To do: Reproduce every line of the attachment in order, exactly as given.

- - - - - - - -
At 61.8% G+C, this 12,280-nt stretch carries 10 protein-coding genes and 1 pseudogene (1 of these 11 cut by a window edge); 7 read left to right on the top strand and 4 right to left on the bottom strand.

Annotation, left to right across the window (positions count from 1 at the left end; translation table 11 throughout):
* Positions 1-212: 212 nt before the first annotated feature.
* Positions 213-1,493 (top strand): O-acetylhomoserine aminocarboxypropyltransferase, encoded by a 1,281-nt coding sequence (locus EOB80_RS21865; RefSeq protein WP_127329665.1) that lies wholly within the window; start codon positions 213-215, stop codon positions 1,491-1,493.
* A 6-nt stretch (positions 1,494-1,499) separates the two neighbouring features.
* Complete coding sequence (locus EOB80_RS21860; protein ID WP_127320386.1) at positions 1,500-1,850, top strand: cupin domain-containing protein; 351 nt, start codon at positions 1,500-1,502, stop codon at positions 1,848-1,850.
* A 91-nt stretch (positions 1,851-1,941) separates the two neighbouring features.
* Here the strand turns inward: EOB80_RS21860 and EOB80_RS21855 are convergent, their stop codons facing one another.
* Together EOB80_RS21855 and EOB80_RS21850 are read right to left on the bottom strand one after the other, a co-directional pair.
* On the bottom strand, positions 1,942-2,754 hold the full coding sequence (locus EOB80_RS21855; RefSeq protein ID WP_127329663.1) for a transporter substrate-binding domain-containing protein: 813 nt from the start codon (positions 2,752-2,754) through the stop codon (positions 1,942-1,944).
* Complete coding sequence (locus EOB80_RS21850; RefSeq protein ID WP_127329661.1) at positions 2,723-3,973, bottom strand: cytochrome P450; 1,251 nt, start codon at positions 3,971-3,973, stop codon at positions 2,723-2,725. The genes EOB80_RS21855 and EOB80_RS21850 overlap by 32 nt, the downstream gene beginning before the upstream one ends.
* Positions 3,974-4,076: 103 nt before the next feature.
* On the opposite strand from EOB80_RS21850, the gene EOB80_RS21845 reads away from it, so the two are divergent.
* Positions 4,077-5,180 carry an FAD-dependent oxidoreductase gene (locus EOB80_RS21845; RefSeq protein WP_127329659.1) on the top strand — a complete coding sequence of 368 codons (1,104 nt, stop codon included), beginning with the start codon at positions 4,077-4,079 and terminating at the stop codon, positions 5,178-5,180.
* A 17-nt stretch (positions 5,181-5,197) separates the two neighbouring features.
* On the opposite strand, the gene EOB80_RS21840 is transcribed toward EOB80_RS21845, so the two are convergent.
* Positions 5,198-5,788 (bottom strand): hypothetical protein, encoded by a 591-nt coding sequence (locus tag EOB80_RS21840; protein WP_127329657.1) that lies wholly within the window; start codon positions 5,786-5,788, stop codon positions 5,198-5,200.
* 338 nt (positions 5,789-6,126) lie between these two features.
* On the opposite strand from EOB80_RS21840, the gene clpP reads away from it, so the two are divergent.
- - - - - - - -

At 61.8% G+C, this 12,280-nt stretch carries 10 protein-coding genes and 1 pseudogene (1 of these 11 cut by a window edge); 7 read left to right on the top strand and 4 right to left on the bottom strand.

Annotation, left to right across the window (positions count from 1 at the left end; translation table 11 throughout):
* Positions 1-212: 212 nt before the first annotated feature.
* Positions 213-1,493 (top strand): O-acetylhomoserine aminocarboxypropyltransferase, encoded by a 1,281-nt coding sequence (locus EOB80_RS21865; RefSeq protein WP_127329665.1) that lies wholly within the window; start codon positions 213-215, stop codon positions 1,491-1,493.
* A 6-nt stretch (positions 1,494-1,499) separates the two neighbouring features.
* Complete coding sequence (locus EOB80_RS21860; protein ID WP_127320386.1) at positions 1,500-1,850, top strand: cupin domain-containing protein; 351 nt, start codon at positions 1,500-1,502, stop codon at positions 1,848-1,850.
* A 91-nt stretch (positions 1,851-1,941) separates the two neighbouring features.
* Here the strand turns inward: EOB80_RS21860 and EOB80_RS21855 are convergent, their stop codons facing one another.
* Together EOB80_RS21855 and EOB80_RS21850 are read right to left on the bottom strand one after the other, a co-directional pair.
* On the bottom strand, positions 1,942-2,754 hold the full coding sequence (locus EOB80_RS21855; RefSeq protein ID WP_127329663.1) for a transporter substrate-binding domain-containing protein: 813 nt from the start codon (positions 2,752-2,754) through the stop codon (positions 1,942-1,944).
* Complete coding sequence (locus EOB80_RS21850; RefSeq protein ID WP_127329661.1) at positions 2,723-3,973, bottom strand: cytochrome P450; 1,251 nt, start codon at positions 3,971-3,973, stop codon at positions 2,723-2,725. The genes EOB80_RS21855 and EOB80_RS21850 overlap by 32 nt, the downstream gene beginning before the upstream one ends.
* Positions 3,974-4,076: 103 nt before the next feature.
* On the opposite strand from EOB80_RS21850, the gene EOB80_RS21845 reads away from it, so the two are divergent.
* Positions 4,077-5,180 carry an FAD-dependent oxidoreductase gene (locus EOB80_RS21845; RefSeq protein WP_127329659.1) on the top strand — a complete coding sequence of 368 codons (1,104 nt, stop codon included), beginning with the start codon at positions 4,077-4,079 and terminating at the stop codon, positions 5,178-5,180.
* A 17-nt stretch (positions 5,181-5,197) separates the two neighbouring features.
* On the opposite strand, the gene EOB80_RS21840 is transcribed toward EOB80_RS21845, so the two are convergent.
* Positions 5,198-5,788 (bottom strand): hypothetical protein, encoded by a 591-nt coding sequence (locus tag EOB80_RS21840; protein WP_127329657.1) that lies wholly within the window; start codon positions 5,786-5,788, stop codon positions 5,198-5,200.
* 338 nt (positions 5,789-6,126) lie between these two features.
* On the opposite strand from EOB80_RS21840, the gene clpP reads away from it, so the two are divergent.